You might also like to watch and share this compelling video about workplace safety.

4. Build Social Motivation. Another of your concerns is that people see you as the enforcer. There should be social motivation, but reminders should come from their peers as well as supervisors.

Often, it is important to involve senior managers and leaders and show them what they can do during crucial moments. For example, during a crisis when everybody is rushing and tempted to take shortcuts, it is very helpful for the manager who is over the entire crisis to remind people that they still need to take every safety precaution. These timely warnings from senior leaders counter the cynical expectations many employees have about their organization’s commitment to safety.

Obviously, these are just a few ideas to add to the mix. You’ll want to consider actions in each of the six sources of influence. Remember, leaders who combine four or more of these sources are ten times more successful at achieving their desired results.

David

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David Maxfield

David Maxfield is a New York Times bestselling author, keynote speaker, and leading social scientist for organizational change. For thirty years, David has delivered engaging keynotes at prestigious venues including Stanford and Georgetown Universities. David’s work has been translated into twenty-eight languages, is available in thirty-six countries, and has generated results for three hundred of the Fortune 500.
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3 thoughts on “Overcoming Resistance to Safety Standards”

  1. I am a safety coordinator on a large oil & gas construction project. I have been using the influencer to refine my skills in making change. Over the past few years I have experienced excellent levels of success with this and the model begins to take a life of its own. Here is an example of how I started with making the undesiable desirable, which also lead to peer pressure. It was at a very personal level to the worker.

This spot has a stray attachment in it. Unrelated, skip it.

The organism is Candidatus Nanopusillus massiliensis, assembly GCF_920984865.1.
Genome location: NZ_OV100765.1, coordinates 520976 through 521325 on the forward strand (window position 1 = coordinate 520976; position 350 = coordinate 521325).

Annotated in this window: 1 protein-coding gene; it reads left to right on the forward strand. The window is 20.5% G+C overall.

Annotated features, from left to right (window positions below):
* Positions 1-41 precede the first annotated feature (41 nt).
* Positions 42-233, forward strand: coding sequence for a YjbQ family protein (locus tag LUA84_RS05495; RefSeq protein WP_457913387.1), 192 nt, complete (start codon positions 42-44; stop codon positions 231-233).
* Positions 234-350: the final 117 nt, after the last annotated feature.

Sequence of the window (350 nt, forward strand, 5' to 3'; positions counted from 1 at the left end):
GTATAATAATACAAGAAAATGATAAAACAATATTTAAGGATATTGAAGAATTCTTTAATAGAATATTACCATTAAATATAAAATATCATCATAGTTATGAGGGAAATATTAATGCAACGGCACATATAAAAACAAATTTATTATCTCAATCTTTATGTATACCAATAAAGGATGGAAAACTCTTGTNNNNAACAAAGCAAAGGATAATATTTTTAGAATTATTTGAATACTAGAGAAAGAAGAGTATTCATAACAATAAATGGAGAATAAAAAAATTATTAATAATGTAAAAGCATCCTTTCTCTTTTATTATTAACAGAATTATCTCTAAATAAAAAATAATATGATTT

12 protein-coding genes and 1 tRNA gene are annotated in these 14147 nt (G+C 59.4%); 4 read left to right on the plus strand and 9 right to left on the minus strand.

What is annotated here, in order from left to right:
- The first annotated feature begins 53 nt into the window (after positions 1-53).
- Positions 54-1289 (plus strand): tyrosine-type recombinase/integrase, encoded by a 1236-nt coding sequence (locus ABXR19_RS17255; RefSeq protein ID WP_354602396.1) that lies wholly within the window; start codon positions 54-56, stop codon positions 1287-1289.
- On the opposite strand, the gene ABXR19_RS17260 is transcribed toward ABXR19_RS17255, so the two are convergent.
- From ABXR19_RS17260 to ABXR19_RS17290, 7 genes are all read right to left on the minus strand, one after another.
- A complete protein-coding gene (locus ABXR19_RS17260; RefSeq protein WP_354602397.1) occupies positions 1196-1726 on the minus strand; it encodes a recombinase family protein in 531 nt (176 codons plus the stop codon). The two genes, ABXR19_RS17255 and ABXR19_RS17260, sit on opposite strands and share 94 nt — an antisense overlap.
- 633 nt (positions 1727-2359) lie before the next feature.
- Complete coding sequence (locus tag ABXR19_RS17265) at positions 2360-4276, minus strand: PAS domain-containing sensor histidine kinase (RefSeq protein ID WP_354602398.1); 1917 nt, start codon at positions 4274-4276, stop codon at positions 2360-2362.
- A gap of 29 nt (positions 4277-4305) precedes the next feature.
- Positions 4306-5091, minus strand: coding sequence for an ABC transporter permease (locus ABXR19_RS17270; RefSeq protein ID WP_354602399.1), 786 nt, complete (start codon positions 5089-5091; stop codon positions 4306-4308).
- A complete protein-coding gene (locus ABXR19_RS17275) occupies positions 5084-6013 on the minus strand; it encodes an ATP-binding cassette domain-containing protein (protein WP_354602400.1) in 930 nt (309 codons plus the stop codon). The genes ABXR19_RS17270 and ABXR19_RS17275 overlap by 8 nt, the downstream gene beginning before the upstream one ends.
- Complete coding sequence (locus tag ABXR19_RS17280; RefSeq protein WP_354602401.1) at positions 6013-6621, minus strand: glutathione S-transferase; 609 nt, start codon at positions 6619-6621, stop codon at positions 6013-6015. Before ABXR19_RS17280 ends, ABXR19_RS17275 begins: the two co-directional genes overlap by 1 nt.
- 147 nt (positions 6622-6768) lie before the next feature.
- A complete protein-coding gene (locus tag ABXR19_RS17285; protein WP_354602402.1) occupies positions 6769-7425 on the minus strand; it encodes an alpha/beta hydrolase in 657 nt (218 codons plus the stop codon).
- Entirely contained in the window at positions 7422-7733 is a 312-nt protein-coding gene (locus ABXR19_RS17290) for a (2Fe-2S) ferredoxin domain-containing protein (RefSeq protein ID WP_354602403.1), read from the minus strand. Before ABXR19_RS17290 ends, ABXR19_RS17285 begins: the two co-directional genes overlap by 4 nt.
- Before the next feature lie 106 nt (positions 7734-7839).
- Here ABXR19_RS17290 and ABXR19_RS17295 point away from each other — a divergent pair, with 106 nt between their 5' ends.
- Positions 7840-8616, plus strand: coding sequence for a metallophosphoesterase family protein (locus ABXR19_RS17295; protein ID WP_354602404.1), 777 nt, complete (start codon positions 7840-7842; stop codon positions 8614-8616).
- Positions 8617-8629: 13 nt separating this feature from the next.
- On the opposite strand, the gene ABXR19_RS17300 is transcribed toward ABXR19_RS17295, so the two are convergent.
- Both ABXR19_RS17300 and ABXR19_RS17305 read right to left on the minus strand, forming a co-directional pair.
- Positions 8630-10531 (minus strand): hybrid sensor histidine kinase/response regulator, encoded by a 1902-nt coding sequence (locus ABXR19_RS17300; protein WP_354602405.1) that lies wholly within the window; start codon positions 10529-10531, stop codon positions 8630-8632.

1:
    We had experienced 5 different tragic single vehicle accidents in one year where the men were ejected from their vehcles driving either to or from the work sites or on their days off. That’s 5 avoidable fatalities, all married with children.

    I arrived on one of the sites to discover that the crew truck had all of the seat belts connected so that they could travel without listening to the alarm as they road in the vehicle to camp or town from the work site. In our safety meeting I reviewed the information from the police about seat belts as well as our situation about the 5 fatalities.
    We talked about how the families had to move on without a dad or husband.
    I mentioned that no one would be in trouble regarding the crew truck, but, discussed the fact that we had lost 5 men that were ejected from the vehicles and died as a result. (This was winter in Northern Alberta Canada where road conditions are not great.) So they have a great chance of dying if the vehcile goes off the road. But if they were okay with someone else raising their kids and sleeping with their wife, then carry on not using the seat bealts while traveling in the winter on icy roads. There were 14 people in the meeting and you could have heard a pin drop.

    I wasn’t sure if they were angry with me for looking at the situation that way until 3 of them said “thanks” and that they never considered their behavior in that way and that they would be using the seat belts.
    This appearently became the consensus at that work site and there was soon a zero tolerence at the worker level.

    We have been using this very personal approach where I currently work.
    The model works excellent. We have a very positive safety program and the men look out for each other. It takes effort but it works.

    Good Luck
    Craig

  2. Craig, What a wonderful example! You’ll never know if your conversation that day–along with others–save someone’s life, but you know you’re doing the right thing.

    The personal approach is so powerful, especially when people have drifted into complying for the wrong reasons–rules, threats, observations, etc. Reminding them of the real reasons for safety practices can touch their hearts and change their actions.

    thanks,
    David

  3. Craig, What a wonderful example! You’ll never know if your conversation that day–along with others–saved someone’s life, but you know you’re doing the right thing.

    The personal approach is so powerful, especially when people have drifted into complying for the wrong reasons–rules, threats, observations, etc. Reminding them of the real reasons for safety practices can touch their hearts and change their actions.

    thanks,
    David